Gerrit DeGeest, Giuseppe Dari-Mattiacci
Date Posted: 2005
Full text (original)
Judges have a tendency to be more demanding than regulators. In the United States, a majority of the courts has adopted the rule that the unexcused violation of a statutory standard is negligence per se. However, the converse does not hold: compliance with regulation does not relieve the injurer of tort liability. In most European legal systems, the outcome is similar. We use a framework in which, on the one hand, the effects of tort law are undermined by insolvency and evidence problems and, on the other hand, regulation is expensive in terms of monitoring and information gathering. We show that a regulatory standard set below the socially optimal level of care can be sufficient to remove the shortcomings of tort law. In essence, this is because the injurer's cost function may have two local minima that make only major deviations from the socially desirable level of precaution advantageous for the injurer, but not minor violations. This may occur when precaution also or only reduces the magnitude of the harm and under liability for negligence.
Thus, minimum regulation can completely restore optimal liability incentives. Conversely, liability reduces the cost of enforcing regulation in two ways: first, enforcing minimum regulation rather than a standard set at the socially optimal level is cheaper because it requires lower monitoring levels; second, tort liability already provides a part of the sanction for sub-optimal behavior, thus allowing for a further reduction in monitoring. Moreover, we show that minimum regulation does not need to be set at a very precise level. On the contrary, any level within a certain range is socially optimal. This allows regulators to further curb their cost by saving on information gathering.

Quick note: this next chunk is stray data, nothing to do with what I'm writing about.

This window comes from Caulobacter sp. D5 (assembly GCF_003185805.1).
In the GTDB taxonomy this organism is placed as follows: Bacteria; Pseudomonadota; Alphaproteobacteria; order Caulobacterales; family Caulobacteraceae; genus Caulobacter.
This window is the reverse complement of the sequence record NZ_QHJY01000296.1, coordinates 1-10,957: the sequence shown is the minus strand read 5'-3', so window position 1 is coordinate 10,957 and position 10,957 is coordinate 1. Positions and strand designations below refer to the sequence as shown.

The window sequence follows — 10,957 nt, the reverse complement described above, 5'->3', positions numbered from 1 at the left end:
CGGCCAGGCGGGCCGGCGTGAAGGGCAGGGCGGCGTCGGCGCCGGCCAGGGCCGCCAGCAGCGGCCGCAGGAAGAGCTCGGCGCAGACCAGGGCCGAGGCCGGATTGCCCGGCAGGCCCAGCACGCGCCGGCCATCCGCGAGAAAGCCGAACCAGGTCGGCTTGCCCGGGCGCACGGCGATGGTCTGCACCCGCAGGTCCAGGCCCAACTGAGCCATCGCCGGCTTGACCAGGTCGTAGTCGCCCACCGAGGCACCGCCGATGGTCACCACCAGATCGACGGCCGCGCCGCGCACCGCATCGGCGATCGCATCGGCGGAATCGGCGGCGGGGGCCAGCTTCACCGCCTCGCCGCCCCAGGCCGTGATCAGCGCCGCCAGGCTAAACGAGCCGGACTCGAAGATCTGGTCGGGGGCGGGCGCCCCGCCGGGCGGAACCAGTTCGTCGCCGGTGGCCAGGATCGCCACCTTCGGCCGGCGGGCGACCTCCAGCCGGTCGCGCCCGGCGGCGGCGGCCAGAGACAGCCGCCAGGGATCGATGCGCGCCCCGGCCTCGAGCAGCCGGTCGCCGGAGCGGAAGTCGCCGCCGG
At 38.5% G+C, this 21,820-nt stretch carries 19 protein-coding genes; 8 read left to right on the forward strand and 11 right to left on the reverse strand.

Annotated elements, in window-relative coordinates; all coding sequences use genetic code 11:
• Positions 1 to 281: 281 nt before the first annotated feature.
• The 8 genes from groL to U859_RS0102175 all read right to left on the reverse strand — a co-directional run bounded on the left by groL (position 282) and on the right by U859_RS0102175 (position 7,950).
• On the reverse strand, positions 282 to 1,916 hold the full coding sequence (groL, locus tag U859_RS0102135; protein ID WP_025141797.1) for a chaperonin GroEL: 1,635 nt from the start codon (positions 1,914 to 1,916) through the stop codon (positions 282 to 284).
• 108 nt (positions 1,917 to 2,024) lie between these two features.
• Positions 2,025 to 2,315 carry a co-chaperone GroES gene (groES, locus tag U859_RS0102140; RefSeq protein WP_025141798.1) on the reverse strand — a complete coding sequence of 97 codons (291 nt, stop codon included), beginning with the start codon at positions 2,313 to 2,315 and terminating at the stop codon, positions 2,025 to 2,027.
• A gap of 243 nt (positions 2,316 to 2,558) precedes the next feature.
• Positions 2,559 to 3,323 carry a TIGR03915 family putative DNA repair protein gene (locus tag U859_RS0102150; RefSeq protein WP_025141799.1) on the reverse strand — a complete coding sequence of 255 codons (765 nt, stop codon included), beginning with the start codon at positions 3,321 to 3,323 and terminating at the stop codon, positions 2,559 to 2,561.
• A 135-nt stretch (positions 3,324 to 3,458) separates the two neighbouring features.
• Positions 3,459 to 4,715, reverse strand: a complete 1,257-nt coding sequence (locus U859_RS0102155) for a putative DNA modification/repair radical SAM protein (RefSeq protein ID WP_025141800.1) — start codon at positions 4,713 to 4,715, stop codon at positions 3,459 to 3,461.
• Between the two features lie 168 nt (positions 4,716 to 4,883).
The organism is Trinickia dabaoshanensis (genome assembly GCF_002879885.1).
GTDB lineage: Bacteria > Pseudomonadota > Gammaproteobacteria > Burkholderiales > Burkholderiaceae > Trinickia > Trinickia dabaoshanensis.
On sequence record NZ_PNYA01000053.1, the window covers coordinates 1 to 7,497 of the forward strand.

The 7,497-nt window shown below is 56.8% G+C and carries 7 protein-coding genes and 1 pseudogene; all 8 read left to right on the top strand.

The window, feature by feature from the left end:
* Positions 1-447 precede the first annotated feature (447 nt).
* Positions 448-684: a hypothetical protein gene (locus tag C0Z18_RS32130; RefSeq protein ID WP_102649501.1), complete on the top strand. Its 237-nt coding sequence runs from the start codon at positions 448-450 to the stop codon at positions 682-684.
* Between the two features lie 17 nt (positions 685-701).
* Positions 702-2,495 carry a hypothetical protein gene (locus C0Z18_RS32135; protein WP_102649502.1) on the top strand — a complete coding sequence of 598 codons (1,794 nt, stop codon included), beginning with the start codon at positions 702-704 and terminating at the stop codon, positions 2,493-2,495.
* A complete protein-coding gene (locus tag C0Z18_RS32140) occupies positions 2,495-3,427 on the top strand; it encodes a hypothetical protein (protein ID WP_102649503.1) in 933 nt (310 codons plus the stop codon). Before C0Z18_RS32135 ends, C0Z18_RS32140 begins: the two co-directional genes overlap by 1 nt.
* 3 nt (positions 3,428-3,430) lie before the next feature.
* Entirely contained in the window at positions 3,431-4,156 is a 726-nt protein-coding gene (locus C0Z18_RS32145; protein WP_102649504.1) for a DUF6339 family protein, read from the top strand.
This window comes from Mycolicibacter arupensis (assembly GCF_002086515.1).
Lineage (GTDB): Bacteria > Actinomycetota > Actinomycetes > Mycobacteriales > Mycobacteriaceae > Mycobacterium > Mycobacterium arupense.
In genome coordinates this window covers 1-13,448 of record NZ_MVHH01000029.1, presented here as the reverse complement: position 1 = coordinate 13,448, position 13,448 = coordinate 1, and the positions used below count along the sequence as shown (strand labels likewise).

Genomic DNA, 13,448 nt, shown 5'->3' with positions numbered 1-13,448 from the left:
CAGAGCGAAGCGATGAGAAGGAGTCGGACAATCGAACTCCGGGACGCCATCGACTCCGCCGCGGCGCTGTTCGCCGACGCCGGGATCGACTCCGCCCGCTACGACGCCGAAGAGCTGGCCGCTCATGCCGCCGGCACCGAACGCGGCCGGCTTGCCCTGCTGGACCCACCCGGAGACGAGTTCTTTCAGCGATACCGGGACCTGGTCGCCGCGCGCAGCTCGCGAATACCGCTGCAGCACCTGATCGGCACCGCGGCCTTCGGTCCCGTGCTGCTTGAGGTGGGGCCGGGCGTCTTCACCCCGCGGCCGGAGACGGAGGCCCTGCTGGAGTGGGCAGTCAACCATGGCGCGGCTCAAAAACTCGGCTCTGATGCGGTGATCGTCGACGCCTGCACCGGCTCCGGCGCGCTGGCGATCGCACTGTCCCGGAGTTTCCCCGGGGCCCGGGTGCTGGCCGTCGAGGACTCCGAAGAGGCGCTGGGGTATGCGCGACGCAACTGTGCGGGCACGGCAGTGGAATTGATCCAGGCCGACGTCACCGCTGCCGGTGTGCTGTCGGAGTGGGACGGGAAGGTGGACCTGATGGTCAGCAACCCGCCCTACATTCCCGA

We show that an imperfectly working tort system can be fully corrected by minimum regulation in a variety of circumstances (for instance, even if the injurer is unable to compensate for the harm at the optimal level of precaution, and even if the rule in force is strict liability or a cause-in-fact variant of negligence).